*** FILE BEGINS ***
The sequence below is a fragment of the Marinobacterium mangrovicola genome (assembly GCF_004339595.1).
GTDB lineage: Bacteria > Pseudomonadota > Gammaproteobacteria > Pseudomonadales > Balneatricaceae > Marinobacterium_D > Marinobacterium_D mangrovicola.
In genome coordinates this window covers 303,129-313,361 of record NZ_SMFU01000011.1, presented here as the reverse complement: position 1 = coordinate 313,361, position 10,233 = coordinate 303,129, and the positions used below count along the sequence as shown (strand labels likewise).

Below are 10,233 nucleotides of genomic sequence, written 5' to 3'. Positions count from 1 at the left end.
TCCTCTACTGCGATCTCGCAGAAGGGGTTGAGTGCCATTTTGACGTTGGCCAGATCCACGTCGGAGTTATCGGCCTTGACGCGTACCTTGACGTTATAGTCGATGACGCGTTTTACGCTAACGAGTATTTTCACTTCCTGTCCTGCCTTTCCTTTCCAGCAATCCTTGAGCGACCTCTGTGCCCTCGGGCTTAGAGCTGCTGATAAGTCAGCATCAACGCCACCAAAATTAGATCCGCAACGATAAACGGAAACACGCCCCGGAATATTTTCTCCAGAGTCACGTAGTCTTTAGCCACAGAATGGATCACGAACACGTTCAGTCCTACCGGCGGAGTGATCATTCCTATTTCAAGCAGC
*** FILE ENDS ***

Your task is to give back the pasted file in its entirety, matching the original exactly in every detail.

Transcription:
The sequence below is a fragment of the Marinobacterium mangrovicola genome (assembly GCF_004339595.1).
GTDB lineage: Bacteria > Pseudomonadota > Gammaproteobacteria > Pseudomonadales > Balneatricaceae > Marinobacterium_D > Marinobacterium_D mangrovicola.
In genome coordinates this window covers 303,129-313,361 of record NZ_SMFU01000011.1, presented here as the reverse complement: position 1 = coordinate 313,361, position 10,233 = coordinate 303,129, and the positions used below count along the sequence as shown (strand labels likewise).

Below are 10,233 nucleotides of genomic sequence, written 5' to 3'. Positions count from 1 at the left end.
TCCTCTACTGCGATCTCGCAGAAGGGGTTGAGTGCCATTTTGACGTTGGCCAGATCCACGTCGGAGTTATCGGCCTTGACGCGTACCTTGACGTTATAGTCGATGACGCGTTTTACGCTAACGAGTATTTTCACTTCCTGTCCTGCCTTTCCTTTCCAGCAATCCTTGAGCGACCTCTGTGCCCTCGGGCTTAGAGCTGCTGATAAGTCAGCATCAACGCCACCAAAATTAGATCCGCAACGATAAACGGAAACACGCCCCGGAATATTTTCTCCAGAGTCACGTAGTCTTTAGCCACAGAATGGATCACGAACACGTTCAGTCCTACCGGCGGAGTGATCATTCCTATTTCAAGCAGC